The Catholic Church "of the future will be a very different place" and "a new way of ministering as Church" will be needed, Bishop Fintan Monahan of Killaloe has said.
Covid-19 has "radically changed our lives and Church," Bishop Monahan said. "Most people are of the view that our Church will be a very different place as we emerge from the global pandemic. Even prior to lockdown, numbers engaging with Church had declined dramatically and many are of the view that this decline will be greatly accelerated afterwards."
In an Easter letter to his diocese, which includes parishes in Clare, Laois, Limerick, Offaly and Tipperary, he said: "These changes will also extend to consideration of how our parishes and diocese are funded with the likelihood that parish income will decrease substantially in the coming years."
This would have “an effect on how each parish manages its own affairs and also on the services provided by the diocese which are currently funded from parish contributions. This will prompt us to ask, what are the priorities for using scarce resources?”
A meeting with pastoral area representatives during lockdown included observations that “there has been a sea-change in culture during the pandemic” with people feeling “there would be less people participating regularly in liturgy after Covid. We would have smaller communities. This would raise questions about the sustainability of some of our communities especially in rural areas,” he said.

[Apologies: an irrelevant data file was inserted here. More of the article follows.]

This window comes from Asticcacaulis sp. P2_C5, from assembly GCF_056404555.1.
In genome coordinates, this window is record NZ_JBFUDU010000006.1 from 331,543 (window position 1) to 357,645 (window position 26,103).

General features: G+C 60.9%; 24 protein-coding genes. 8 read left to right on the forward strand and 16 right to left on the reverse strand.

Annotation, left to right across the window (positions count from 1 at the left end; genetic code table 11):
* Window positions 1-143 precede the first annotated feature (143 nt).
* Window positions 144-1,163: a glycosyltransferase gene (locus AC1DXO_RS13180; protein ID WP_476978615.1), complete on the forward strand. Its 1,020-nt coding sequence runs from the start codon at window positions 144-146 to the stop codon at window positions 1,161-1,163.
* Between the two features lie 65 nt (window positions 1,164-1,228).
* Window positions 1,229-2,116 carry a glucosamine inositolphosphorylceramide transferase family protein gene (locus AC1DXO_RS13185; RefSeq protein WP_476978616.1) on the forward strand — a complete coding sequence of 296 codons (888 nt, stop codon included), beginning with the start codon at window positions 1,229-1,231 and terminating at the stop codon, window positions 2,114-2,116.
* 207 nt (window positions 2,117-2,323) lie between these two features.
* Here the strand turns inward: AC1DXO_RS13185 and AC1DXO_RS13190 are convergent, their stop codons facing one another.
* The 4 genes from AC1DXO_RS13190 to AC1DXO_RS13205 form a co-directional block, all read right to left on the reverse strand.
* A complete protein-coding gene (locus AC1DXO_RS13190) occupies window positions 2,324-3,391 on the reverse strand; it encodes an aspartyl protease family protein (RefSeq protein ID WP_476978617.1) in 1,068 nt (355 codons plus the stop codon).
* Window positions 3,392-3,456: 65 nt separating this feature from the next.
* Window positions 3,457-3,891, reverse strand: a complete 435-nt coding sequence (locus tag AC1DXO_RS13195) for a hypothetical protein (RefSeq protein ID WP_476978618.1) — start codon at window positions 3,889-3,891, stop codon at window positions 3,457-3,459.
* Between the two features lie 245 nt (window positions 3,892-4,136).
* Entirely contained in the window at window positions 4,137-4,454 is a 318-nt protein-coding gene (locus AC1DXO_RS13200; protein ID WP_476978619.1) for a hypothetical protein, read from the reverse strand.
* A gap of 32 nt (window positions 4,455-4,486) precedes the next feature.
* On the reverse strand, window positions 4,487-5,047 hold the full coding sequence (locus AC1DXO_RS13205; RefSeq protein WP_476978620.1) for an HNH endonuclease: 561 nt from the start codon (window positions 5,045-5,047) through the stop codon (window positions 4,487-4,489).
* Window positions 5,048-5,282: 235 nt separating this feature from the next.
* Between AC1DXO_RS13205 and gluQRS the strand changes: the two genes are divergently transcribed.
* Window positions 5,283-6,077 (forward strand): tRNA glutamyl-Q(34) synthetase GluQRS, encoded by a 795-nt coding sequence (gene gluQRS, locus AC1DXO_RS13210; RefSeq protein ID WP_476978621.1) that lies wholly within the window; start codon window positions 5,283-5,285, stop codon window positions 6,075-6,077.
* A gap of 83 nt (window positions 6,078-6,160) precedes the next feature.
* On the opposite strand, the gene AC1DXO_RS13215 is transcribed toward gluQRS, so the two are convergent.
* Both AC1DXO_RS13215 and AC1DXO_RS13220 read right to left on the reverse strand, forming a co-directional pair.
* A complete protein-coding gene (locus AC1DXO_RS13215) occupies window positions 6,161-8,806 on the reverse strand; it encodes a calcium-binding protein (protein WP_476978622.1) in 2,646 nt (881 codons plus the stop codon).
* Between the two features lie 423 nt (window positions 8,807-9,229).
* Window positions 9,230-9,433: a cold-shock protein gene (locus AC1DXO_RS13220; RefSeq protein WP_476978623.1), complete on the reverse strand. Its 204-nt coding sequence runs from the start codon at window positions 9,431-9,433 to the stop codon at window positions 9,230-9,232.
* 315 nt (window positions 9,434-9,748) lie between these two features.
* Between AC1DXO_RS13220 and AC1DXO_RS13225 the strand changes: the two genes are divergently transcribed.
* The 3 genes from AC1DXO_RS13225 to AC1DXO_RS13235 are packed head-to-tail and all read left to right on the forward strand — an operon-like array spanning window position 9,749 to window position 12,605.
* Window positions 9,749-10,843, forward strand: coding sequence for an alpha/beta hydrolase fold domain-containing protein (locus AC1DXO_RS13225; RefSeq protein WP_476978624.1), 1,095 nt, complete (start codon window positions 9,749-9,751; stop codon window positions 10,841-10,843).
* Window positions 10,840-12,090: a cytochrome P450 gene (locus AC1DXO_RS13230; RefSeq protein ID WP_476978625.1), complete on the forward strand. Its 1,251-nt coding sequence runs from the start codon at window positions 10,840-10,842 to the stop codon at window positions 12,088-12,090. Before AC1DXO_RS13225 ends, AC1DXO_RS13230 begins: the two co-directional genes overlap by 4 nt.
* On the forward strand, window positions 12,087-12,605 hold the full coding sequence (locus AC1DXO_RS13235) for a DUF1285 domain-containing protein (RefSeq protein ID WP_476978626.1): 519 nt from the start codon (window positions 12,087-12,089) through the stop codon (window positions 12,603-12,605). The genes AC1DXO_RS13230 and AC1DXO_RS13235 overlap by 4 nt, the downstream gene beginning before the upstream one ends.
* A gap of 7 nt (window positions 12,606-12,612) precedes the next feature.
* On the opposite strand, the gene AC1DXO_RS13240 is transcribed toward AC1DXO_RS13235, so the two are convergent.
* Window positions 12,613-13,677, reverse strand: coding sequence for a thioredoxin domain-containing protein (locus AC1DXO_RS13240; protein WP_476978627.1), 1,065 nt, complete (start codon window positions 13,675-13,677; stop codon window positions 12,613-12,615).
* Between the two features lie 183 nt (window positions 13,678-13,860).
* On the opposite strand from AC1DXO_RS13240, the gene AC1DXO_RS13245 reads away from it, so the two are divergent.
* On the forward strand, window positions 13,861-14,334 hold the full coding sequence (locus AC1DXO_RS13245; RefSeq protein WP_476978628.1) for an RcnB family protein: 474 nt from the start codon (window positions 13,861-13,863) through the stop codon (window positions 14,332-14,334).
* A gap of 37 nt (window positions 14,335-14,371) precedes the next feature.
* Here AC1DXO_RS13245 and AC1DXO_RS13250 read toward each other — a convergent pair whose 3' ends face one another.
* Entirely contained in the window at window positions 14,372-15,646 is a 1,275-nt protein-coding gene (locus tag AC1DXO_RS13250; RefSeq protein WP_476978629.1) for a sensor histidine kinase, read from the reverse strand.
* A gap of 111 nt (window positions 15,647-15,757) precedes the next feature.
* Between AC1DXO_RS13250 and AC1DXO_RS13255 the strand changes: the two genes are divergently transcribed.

Another observation was that “for some, Mass is no longer attractive and we need to explore other creative ways of celebrating faith also,” he said. “Some felt that the issue of patronage of our schools needs to be explored. There would seem to be too many Catholic schools for the numbers now participating in Church. Can we address the issue of diversity of patronage?” he asked.
It was not enough “to open our Church buildings and return to the way things were pre-Covid-19. This would simply postpone the necessary changes required for the Church of the future. Planning for the future will take time, creativity and an openness to change,” he said.
Bishop Monahan hoped people would “engage with pastoral areas in a structured way to present these questions and others, to engage, encourage dialogue, obtain feedback, all of which will contribute to planning for the future.”